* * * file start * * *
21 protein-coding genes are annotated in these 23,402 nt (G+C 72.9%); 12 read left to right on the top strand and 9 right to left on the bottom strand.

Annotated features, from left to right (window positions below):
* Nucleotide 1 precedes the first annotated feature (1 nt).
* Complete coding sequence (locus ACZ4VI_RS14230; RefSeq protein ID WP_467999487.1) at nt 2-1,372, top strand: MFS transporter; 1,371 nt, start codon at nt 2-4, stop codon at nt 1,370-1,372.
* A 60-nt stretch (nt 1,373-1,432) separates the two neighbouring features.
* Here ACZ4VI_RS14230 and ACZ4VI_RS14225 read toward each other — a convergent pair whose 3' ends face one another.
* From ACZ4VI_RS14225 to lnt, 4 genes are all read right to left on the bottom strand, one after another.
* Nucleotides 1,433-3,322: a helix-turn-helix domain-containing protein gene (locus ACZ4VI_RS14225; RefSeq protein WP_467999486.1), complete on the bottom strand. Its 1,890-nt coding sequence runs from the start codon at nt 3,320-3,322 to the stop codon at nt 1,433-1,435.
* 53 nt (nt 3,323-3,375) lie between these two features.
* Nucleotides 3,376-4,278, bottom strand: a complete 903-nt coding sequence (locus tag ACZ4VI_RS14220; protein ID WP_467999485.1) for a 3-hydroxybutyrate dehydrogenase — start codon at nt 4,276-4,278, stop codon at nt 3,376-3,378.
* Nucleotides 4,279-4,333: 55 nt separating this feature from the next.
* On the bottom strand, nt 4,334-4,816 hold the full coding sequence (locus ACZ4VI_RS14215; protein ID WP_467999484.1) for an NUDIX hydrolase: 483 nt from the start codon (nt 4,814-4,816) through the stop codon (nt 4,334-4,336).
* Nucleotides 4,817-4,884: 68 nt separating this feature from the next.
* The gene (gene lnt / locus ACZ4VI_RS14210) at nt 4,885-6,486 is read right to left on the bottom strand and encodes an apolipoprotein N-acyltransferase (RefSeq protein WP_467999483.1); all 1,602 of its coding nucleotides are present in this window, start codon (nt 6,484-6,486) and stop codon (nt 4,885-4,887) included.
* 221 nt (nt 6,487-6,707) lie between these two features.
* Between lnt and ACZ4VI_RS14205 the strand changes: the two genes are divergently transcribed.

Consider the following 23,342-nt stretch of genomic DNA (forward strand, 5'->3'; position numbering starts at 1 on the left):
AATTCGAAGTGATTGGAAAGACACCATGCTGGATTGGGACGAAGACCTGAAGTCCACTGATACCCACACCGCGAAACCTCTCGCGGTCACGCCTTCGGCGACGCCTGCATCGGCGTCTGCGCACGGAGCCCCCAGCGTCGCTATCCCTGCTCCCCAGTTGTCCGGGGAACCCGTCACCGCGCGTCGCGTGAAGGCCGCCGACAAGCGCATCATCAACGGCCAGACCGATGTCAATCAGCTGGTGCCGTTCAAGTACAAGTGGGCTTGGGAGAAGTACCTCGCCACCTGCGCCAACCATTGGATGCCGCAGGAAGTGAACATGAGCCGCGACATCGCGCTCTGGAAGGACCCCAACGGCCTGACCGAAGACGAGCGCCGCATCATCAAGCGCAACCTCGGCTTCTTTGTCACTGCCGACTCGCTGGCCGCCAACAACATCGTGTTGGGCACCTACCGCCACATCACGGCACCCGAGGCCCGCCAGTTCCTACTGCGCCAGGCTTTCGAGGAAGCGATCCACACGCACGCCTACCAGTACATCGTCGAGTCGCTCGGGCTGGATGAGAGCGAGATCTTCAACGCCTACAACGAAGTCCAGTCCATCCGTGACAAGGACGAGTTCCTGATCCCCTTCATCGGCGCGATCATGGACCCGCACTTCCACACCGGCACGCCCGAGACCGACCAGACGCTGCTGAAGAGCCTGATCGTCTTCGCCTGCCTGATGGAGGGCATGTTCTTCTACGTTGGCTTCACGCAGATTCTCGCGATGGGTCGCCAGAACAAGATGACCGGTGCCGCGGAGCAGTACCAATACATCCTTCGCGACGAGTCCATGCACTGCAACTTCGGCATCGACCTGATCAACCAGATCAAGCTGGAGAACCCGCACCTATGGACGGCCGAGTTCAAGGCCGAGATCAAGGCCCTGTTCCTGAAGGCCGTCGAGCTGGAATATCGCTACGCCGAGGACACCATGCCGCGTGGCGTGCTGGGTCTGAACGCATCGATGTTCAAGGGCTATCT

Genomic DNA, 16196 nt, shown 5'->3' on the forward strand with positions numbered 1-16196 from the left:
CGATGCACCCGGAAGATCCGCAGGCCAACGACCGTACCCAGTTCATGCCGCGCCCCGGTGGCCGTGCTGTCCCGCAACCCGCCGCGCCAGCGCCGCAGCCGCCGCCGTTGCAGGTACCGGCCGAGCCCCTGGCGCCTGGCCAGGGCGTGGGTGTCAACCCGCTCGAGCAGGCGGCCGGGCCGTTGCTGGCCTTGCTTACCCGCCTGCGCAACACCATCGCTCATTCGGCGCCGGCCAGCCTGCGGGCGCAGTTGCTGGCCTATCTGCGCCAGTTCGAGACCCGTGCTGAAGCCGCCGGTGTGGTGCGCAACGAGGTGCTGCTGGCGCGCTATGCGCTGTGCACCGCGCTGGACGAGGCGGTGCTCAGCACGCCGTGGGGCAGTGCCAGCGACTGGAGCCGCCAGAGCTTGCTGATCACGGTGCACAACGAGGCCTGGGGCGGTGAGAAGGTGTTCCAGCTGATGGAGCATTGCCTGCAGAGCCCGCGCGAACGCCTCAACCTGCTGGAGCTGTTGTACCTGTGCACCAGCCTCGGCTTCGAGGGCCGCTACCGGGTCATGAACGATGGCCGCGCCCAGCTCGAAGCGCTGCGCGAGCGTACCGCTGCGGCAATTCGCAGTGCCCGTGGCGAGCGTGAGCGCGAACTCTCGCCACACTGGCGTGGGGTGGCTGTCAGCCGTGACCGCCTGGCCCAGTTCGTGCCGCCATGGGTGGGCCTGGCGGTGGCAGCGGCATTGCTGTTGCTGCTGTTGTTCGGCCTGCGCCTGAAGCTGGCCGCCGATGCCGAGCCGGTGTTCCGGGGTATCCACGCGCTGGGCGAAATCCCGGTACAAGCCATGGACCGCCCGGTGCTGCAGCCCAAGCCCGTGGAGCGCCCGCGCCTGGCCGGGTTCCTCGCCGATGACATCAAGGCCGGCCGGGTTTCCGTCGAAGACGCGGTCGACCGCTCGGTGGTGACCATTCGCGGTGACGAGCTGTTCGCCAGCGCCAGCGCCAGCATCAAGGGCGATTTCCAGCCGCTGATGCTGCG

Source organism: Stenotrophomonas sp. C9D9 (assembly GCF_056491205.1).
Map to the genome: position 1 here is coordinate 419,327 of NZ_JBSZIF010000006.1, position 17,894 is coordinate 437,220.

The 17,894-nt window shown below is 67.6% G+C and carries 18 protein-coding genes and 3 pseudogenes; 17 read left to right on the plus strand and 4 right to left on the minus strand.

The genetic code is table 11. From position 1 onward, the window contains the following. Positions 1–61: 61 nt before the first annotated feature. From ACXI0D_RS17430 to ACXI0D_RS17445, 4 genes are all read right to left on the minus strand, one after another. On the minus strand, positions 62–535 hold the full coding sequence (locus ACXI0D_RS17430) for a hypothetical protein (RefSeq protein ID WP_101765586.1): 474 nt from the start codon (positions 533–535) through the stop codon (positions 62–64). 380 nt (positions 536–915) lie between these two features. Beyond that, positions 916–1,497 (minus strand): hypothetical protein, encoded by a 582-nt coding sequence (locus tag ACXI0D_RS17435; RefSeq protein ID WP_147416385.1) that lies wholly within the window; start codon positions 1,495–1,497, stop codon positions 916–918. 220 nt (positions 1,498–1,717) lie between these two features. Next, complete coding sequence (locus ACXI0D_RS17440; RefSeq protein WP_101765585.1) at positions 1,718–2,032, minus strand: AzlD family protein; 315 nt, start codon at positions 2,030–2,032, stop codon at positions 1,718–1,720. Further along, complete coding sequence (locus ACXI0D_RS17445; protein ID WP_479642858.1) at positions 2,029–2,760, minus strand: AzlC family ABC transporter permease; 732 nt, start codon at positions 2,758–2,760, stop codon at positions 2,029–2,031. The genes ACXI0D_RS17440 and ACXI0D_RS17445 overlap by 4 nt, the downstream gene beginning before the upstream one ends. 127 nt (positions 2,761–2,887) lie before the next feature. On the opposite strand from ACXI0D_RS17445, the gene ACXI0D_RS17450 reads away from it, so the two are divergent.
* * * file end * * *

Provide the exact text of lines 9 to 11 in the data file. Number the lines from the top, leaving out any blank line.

* 53 nt (nt 3,323-3,375) lie between these two features.
* Nucleotides 3,376-4,278, bottom strand: a complete 903-nt coding sequence (locus tag ACZ4VI_RS14220; protein ID WP_467999485.1) for a 3-hydroxybutyrate dehydrogenase — start codon at nt 4,276-4,278, stop codon at nt 3,376-3,378.
* Nucleotides 4,279-4,333: 55 nt separating this feature from the next.